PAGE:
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TODAY IN DENMARK

Today in Denmark: A roundup of the news on Tuesday

Find out what's going on in Denmark today with The Local's short roundup of the news in less than five minutes.

A file photo of a young person studying carpentry in Denmark
A file photo of a young person studying carpentry in Denmark. Fewer people are completing vocational studies than 10 years ago. Photo: Thomas Lekfeldt/Ritzau Scanpix

Fewer young people complete vocational education 

Vocational education programmes (erhvervsuddannelser) in Denmark are seeing fewer young students complete their courses, according to Statistics Denmark.

In 2021, 23.1 percent of all people aged 25 who had complete an education programme had done so via a vocational programme.

That represents a significant drop over the last decade. The proportion in 2011 was 38.3 percent.

Conversely, more people are completing upper secondary school (gymnasium) compared to previous years.

New asylum centre to open in South Jutland

A new asylum facility is to be opened in Augustenborg, located in Sønderborg municipality close to the German border. The centre will be able to accommodate 370 Ukrainian asylum seekers, broadcaster DR writes.

A former psychiatric hospital is to be converted into the new centre, which is the fifth to be opened in the region in recent weeks.

Other new asylum facilities in South Jutland have opened in Tønder, Esbjerg, Aabenraa and Haderslev, with the Augustenborg addition bringing capacity for asylum seekers in the region to 2,320, DR writes.

58 municipalities and business organisation make plans to hire Ukrainian refugees

Representatives from 58 of Denmark’s 98 municipalities, along with the Confederation of Danish Industry (Dansk Industri, DI), a major interest organisation for companies, are set to meet today to discuss new networks between businesses and local authorities.

The networks will be intended to help find jobs for Ukrainian refugees and help businesses fill vacant jobs.

Thousands of Ukrainian refugees are now in Denmark with 1,500 so far granted residence permits, the first step to entering the labour market, news wire Ritzau writes.

READ ALSO:

Covid-19: 2,266 new cases on Monday

Official data shows that 2,266 new cases of Covid-19 were registered on Monday.

The positive cases were found among 13,462 PCR tests, giving a test positivity rate of around 17 percent. Generally, testing levels are now a fraction of those seen earlier in the pandemic.

1,064 people with Covid-19 are currently admitted to hospitals in Denmark. This total is on a downward trend, having reached over 1,500 in early March, though it is 43 more than the previous day’s number. Inpatient numbers can be higher on Mondays due to fewer patients being discharged over the weekend.

A large proportion of the patients are not receiving treatment for the coronavirus and are in hospital for other reasons.

18 people with Covid-19 are currently in ICU care and 7 are receiving ventilator treatment.

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TODAY IN DENMARK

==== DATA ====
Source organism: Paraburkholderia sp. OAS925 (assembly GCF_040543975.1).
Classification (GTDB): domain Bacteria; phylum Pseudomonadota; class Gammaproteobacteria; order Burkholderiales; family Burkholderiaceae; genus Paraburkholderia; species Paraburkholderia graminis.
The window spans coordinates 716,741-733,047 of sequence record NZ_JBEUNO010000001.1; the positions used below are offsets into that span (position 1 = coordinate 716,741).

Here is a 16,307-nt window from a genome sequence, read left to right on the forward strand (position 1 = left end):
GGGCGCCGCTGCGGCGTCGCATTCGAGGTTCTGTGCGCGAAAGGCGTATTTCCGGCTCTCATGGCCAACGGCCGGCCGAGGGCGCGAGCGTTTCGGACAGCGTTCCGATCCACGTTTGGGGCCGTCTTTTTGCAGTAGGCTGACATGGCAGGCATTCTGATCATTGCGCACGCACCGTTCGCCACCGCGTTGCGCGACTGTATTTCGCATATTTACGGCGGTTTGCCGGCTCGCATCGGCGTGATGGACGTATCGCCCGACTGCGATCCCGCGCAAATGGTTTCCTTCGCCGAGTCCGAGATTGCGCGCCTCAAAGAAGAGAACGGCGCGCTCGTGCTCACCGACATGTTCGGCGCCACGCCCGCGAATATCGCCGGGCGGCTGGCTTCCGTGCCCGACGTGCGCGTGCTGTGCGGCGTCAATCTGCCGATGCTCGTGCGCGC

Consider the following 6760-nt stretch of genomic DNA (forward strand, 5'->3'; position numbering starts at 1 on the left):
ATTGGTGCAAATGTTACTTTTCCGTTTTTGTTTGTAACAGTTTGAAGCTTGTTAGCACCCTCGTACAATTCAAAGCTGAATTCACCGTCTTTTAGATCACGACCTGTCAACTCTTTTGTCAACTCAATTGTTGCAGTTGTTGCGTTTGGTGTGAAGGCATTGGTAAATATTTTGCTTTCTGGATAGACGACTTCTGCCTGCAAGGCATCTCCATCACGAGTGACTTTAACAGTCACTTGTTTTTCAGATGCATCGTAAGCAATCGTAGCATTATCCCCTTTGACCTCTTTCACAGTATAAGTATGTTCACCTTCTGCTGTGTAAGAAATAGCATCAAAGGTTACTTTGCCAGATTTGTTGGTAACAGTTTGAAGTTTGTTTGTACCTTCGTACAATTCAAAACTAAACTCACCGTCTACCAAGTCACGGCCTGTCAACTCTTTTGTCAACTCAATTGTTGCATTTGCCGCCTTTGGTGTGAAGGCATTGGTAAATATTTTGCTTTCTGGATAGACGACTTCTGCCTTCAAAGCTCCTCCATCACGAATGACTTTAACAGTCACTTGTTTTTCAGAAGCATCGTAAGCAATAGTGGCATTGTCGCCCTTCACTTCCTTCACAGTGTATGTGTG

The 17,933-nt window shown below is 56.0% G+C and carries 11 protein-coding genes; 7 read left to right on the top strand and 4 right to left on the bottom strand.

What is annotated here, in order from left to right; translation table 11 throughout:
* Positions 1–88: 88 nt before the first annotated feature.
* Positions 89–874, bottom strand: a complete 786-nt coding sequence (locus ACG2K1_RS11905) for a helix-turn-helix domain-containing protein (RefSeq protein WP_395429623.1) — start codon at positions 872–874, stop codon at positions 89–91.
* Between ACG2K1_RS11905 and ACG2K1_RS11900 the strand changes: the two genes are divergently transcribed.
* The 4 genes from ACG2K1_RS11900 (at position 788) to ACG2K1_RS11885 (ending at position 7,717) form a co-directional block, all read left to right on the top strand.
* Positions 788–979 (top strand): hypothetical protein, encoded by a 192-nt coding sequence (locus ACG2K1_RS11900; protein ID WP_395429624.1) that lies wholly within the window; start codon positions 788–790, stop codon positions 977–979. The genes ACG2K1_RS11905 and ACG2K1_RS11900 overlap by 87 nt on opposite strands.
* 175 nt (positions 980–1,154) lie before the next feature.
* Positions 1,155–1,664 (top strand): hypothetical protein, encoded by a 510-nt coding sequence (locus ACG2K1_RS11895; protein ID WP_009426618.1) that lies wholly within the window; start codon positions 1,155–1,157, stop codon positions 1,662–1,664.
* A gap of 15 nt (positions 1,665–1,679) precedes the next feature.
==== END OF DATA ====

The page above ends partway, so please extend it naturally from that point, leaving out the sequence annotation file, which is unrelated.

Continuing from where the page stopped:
Today in Denmark: A roundup of the news on Friday

A new military hub for Nato on Danish shores, a filmmaker representing Denmark at Cannes, and a slightly cooler weekend are among the top news stories in Denmark this Friday.

Today in Denmark: A roundup of the news on Friday

‘Military hub’ for US, Nato forces coming to Denmark 

The port city of Esbjerg, which also played host to this week’s green energy meetings, has been flagged as the site of a new mustering point for Nato and especially United States military forces, according to a press release from the Danish Ministry of Defense. 

The United States expressed interest in Esbjerg, on Jutland’s west coast, in particular as a jumping-off point to transport troops and technology to the Baltic Sea area. 

“The Port of Esbjerg has a good location and size, proximity to the airport, good connections to the railway and motorway network and is close to several large barracks,” the press release said. 

The Danish government plans to make a number of costly improvements to the port to better support the new military hub. Those are expected to be completed by the end of 2023, the release said. 

READ ALSO: Denmark prepared to send 800 troops to Baltic states

Iranian living in Copenhagen shines at Cannes Film Festival

Danish-Iranian Ali Abassi, 40, is making waves at the Cannes Film Festival with his new film “Holy Spider,” the “gritty story of a serial killer ‘cleansing’ the Iranian holy city of Mashhad,” newswire Agence France-Presse reports. 

Abassi grew up in Iran and immigrated to Scandinavia to study architecture in Stockholm at the age of 21, ultimately settling in Copenhagen after attending the National Film School of Denmark. 

In 2018, Abassi brought home the trophy for Cannes’ Un Certain Regard section with “Border,” which AFP describes as an “eccentric troll-fantasy film about a border guard.” 

Cooler weather ahead 

After two balmy days, Denmark can expect a cooler and cloudier weekend, according to the Danish Meteorological Institute. 

“The beautiful weather has almost disappeared like dew to the sun,” meteorologist Klaus Larsen told newswire Ritzau with a little poetic flair. 

We can look forward (or not) to a Saturday with minimal sunshine, “fresh” winds, occasional showers, and temperatures between 14-18 degrees. 

Sunday is your best chance for outdoor fun, Larsen says. “It will stay mostly dry with little or no sun and winds that will decrease and become light to steady during the day.” 

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